How to train new student workers, interns, GAs, to work in your office.
I’ve been very fortunate in my career to have worked with some truly amazing student-workers and interns. When young, eager minds want to learn the business or your SAAC peeps want to toss t-shirts at basketball games, you never turn them away! Every student-worker, intern or GA I have had, has come into my office with a different skill set and level of understanding of college athletics.
When I first started supervising interns and student-workers, I was winging it with their training. I was showing them things on a need-to-know basis and not doing them the justice by taking the time to explain the scope of a project. I was leaving out crucial information, like how their work was going to contribute to the overall success of our athletic department. My first student-worker became my best friend - probably because he never took me seriously because I had no idea what I was doing.
Well, that ship sailed immediately. I needed a better plan, a better system. (Recognizing weakness is the first step to greatness, right?) How was I going to make my interns and student workers not only an asset to me and the department, but more importantly, an asset to a future employer?
I’ve put together a quick list on some things I’ve tried over the years that seem to have had positive results. I love to learn. I make it my business to learn something new every day, no matter how insignificant it may be. I’ve taken my own eagerness to learn and almost figured out how to train the perfect intern.
Set expectations (but not too high) Don’t ASSume anything!
Don’t be afraid to be basic! Start from the very beginning: this is the phone and this is how we answer it. I’m serious! You really don’t know what type of skill set this new addition to your staff has. Yes, you have a copy of their resume and yes, you’ve interviewed them but do you really know them, yet?
Your new addition(s) need to know what you expect and what standard you are going to hold them to. This can be as simple as, “I expect you to be in the office at 9:00 a.m.” I say that because if you don’t tell them, they won’t know. Just like if you might need to tell them the excel spreadsheet needs to have column headers to filter the data. Yes, I’m serious. But let them surprise you. Let them show you that they are ready to meet and hopefully, exceed, your expectations. Let them show you what their strengths are.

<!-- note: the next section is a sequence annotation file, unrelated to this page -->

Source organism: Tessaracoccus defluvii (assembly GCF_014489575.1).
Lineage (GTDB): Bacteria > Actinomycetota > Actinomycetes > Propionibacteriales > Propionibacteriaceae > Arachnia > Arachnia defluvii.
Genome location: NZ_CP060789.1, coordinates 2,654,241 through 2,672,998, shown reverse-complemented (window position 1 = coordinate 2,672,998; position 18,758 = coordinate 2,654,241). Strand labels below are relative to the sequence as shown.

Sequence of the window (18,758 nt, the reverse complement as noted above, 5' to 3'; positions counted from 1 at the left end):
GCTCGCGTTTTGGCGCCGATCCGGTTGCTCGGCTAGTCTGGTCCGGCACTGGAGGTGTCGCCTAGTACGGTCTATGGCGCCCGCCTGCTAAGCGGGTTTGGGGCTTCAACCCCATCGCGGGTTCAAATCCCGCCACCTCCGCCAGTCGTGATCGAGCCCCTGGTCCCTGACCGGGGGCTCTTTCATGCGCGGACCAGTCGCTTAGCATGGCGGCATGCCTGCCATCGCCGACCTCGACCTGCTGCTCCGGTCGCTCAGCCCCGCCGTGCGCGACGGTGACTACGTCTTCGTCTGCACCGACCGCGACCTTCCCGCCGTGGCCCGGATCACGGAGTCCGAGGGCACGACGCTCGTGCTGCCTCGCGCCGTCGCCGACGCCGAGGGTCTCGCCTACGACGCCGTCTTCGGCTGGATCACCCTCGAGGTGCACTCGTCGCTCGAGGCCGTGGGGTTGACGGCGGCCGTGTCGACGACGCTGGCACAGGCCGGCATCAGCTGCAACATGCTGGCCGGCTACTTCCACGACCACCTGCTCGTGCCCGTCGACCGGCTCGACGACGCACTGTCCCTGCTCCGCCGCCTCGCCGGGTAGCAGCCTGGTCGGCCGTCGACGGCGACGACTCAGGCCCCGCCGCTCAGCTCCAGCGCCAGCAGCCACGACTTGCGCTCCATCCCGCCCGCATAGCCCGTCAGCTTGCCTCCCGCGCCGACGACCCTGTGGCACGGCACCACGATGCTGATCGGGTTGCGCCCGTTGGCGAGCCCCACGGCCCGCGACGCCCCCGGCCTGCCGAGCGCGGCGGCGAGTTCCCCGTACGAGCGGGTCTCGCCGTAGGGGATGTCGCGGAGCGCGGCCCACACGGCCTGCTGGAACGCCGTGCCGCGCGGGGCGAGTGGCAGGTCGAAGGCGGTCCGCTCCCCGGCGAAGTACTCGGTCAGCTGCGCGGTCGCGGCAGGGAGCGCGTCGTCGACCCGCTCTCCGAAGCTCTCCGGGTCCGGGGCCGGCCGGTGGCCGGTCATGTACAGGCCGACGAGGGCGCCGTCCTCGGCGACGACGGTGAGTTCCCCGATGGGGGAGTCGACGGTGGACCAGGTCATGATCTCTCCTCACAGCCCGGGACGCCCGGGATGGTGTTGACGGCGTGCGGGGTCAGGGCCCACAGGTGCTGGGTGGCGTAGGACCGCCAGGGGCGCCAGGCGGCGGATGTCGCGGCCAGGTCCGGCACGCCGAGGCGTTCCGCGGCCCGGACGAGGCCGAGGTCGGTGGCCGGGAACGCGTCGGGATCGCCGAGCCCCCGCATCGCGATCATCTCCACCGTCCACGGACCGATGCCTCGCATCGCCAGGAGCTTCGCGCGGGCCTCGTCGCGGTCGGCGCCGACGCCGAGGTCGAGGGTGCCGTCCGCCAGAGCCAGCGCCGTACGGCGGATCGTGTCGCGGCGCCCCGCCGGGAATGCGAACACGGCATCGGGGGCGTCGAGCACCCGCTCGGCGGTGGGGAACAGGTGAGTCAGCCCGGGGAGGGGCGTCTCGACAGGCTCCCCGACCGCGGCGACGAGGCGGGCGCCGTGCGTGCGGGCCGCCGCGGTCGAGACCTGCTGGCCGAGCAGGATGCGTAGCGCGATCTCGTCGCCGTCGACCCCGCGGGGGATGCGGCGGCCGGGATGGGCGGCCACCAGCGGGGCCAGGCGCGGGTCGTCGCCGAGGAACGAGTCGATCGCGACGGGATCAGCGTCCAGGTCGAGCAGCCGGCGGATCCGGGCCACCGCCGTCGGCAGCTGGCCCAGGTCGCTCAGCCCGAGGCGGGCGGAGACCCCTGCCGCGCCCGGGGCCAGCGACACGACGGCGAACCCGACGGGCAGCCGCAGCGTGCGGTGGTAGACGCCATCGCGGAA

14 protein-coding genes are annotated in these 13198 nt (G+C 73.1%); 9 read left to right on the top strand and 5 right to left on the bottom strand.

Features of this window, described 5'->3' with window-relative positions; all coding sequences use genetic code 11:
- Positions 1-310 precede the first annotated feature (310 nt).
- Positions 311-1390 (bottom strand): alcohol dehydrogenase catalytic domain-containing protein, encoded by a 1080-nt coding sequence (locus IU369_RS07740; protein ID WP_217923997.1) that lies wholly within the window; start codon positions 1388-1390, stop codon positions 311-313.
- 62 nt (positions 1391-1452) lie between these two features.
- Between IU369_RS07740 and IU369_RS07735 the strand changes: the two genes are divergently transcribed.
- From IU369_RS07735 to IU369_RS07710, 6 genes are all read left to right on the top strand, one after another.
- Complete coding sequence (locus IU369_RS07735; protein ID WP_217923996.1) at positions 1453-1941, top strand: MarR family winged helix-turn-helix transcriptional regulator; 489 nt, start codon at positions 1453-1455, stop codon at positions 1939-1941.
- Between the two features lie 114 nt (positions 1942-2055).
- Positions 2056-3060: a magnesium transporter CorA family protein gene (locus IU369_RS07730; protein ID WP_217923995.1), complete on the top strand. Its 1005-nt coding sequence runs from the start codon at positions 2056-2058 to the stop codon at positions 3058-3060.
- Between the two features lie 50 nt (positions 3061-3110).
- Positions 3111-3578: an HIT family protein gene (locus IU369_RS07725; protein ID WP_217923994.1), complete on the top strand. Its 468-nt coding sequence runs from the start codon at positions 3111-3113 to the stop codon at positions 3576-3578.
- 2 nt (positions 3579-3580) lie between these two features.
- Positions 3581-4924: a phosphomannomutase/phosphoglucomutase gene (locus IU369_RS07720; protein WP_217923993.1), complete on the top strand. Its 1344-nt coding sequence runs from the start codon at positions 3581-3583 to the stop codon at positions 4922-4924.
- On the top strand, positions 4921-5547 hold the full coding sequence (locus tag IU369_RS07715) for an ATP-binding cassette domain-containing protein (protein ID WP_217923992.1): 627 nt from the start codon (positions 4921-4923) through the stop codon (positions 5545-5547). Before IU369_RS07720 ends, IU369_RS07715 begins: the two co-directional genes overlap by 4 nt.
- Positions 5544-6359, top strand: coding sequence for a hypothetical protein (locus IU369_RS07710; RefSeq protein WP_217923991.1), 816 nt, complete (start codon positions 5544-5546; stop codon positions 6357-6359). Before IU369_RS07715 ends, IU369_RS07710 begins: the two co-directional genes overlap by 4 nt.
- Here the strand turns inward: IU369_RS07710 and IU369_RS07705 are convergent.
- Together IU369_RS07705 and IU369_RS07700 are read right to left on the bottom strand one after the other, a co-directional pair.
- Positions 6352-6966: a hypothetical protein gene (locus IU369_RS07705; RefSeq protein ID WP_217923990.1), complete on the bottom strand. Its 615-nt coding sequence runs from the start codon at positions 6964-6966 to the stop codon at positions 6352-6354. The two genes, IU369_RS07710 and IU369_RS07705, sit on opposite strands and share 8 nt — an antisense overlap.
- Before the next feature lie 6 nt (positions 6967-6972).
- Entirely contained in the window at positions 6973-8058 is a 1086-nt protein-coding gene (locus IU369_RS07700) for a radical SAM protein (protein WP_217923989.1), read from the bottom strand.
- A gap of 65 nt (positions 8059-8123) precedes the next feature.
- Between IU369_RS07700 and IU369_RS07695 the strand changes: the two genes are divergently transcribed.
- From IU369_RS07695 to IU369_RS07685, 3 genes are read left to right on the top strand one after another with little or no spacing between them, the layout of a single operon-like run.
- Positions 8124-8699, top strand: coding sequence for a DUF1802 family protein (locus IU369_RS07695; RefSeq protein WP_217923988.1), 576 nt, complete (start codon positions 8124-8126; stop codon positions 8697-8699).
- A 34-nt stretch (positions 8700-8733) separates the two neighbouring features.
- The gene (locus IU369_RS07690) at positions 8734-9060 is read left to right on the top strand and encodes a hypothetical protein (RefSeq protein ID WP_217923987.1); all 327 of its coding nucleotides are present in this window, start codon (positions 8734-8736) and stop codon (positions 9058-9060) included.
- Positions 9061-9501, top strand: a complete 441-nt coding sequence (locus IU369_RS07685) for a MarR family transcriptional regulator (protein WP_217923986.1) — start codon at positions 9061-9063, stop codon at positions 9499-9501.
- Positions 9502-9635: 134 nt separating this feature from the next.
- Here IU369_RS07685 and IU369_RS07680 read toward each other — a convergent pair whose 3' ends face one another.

Training (before the training)
This was huge for me this summer. With a very tedious process involved in our weekly awards, I had last year’s intern put together a process document. When I hired my newest intern, I emailed the document for them to read over before they started working.
When it came time to the training session, they already had a working knowledge of the process and could now see it in motion as the steps were being shown to them.
It has become a guide for them to use but also a working document for them to add their own touches to.
Give them resources
You know what is confusing about your job. You can anticipate what questions will be asked in the first week: “Where is the restroom?”; “How do I print?”; “What’s for lunch?” (No, just me?)
I’m exaggerating…slightly. Give them a handbook with whatever important information they will need to get the job done. It may take some time to create initially, but you will thank me when you do. Put it all in there. Brand standards, social media accounts, file paths for folders they’ll need, how to set up a voting ballot in the back end of your CMS. Add screenshots if you’re an overachiever like me.
When you provide new staff members with the resources to answer the more simple questions, not only does it free you up some, it provides them with the tools to work independently and potentially develop their own style. Win, win!
I’ll never forget the first time my mentor dropped this phrase on me in reference to a student-worker. I was ready to lose my mind over something truly insignificant. My mentor sat me down in her office and said, “this is a teachable moment.” I’m sorry, it’s what? I have to fix this mess and you’re talking about “teaching” – she could not have been more right!
People make mistakes. It’s human nature. The important thing is to not make the same mistake twice. Provided no one costs the department an obscene amount of money or a headache, all mistakes can be rectified. It’s how you handle the mishap that will most likely stay with someone for years to come.
Don’t ever downplay the magnitude of the mistake, but methodically explain why it could have been the end of the world. Let them walk you through the steps they took to come to their conclusion and figure out where it went wrong…together.